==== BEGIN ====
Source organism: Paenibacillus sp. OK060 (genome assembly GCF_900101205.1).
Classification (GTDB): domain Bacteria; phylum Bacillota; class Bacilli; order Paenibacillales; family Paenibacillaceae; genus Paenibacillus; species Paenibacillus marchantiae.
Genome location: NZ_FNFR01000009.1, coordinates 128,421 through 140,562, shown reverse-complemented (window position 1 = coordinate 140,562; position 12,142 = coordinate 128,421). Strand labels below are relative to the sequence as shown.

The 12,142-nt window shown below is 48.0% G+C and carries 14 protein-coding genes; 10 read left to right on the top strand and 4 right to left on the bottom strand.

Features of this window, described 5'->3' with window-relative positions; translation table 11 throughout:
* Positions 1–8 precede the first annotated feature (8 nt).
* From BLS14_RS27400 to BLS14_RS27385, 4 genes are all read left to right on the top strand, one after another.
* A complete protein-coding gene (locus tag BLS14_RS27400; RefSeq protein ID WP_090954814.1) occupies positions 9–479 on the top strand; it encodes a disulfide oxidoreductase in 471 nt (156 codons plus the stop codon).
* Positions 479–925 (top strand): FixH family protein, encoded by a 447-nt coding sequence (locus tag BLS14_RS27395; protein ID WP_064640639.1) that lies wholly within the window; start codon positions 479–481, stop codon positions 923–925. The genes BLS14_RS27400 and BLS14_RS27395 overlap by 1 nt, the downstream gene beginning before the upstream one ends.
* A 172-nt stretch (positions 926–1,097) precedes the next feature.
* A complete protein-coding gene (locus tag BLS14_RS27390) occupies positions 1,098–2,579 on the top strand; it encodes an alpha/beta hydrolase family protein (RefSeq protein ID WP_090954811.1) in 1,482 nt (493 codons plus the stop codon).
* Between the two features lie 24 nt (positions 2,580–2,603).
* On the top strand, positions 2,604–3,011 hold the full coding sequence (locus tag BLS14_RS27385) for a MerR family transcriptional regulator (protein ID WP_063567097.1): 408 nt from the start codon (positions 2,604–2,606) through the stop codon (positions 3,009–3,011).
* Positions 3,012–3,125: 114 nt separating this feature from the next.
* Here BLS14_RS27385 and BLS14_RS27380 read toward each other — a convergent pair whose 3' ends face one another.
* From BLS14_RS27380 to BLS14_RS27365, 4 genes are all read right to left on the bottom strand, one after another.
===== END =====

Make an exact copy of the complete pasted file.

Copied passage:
Source organism: Paenibacillus sp. OK060 (genome assembly GCF_900101205.1).
Classification (GTDB): domain Bacteria; phylum Bacillota; class Bacilli; order Paenibacillales; family Paenibacillaceae; genus Paenibacillus; species Paenibacillus marchantiae.
Genome location: NZ_FNFR01000009.1, coordinates 128,421 through 140,562, shown reverse-complemented (window position 1 = coordinate 140,562; position 12,142 = coordinate 128,421). Strand labels below are relative to the sequence as shown.

The 12,142-nt window shown below is 48.0% G+C and carries 14 protein-coding genes; 10 read left to right on the top strand and 4 right to left on the bottom strand.

Features of this window, described 5'->3' with window-relative positions; translation table 11 throughout:
* Positions 1–8 precede the first annotated feature (8 nt).
* From BLS14_RS27400 to BLS14_RS27385, 4 genes are all read left to right on the top strand, one after another.
* A complete protein-coding gene (locus tag BLS14_RS27400; RefSeq protein ID WP_090954814.1) occupies positions 9–479 on the top strand; it encodes a disulfide oxidoreductase in 471 nt (156 codons plus the stop codon).
* Positions 479–925 (top strand): FixH family protein, encoded by a 447-nt coding sequence (locus tag BLS14_RS27395; protein ID WP_064640639.1) that lies wholly within the window; start codon positions 479–481, stop codon positions 923–925. The genes BLS14_RS27400 and BLS14_RS27395 overlap by 1 nt, the downstream gene beginning before the upstream one ends.
* A 172-nt stretch (positions 926–1,097) precedes the next feature.
* A complete protein-coding gene (locus tag BLS14_RS27390) occupies positions 1,098–2,579 on the top strand; it encodes an alpha/beta hydrolase family protein (RefSeq protein ID WP_090954811.1) in 1,482 nt (493 codons plus the stop codon).
* Between the two features lie 24 nt (positions 2,580–2,603).
* On the top strand, positions 2,604–3,011 hold the full coding sequence (locus tag BLS14_RS27385) for a MerR family transcriptional regulator (protein ID WP_063567097.1): 408 nt from the start codon (positions 2,604–2,606) through the stop codon (positions 3,009–3,011).
* Positions 3,012–3,125: 114 nt separating this feature from the next.
* Here BLS14_RS27385 and BLS14_RS27380 read toward each other — a convergent pair whose 3' ends face one another.
* From BLS14_RS27380 to BLS14_RS27365, 4 genes are all read right to left on the bottom strand, one after another.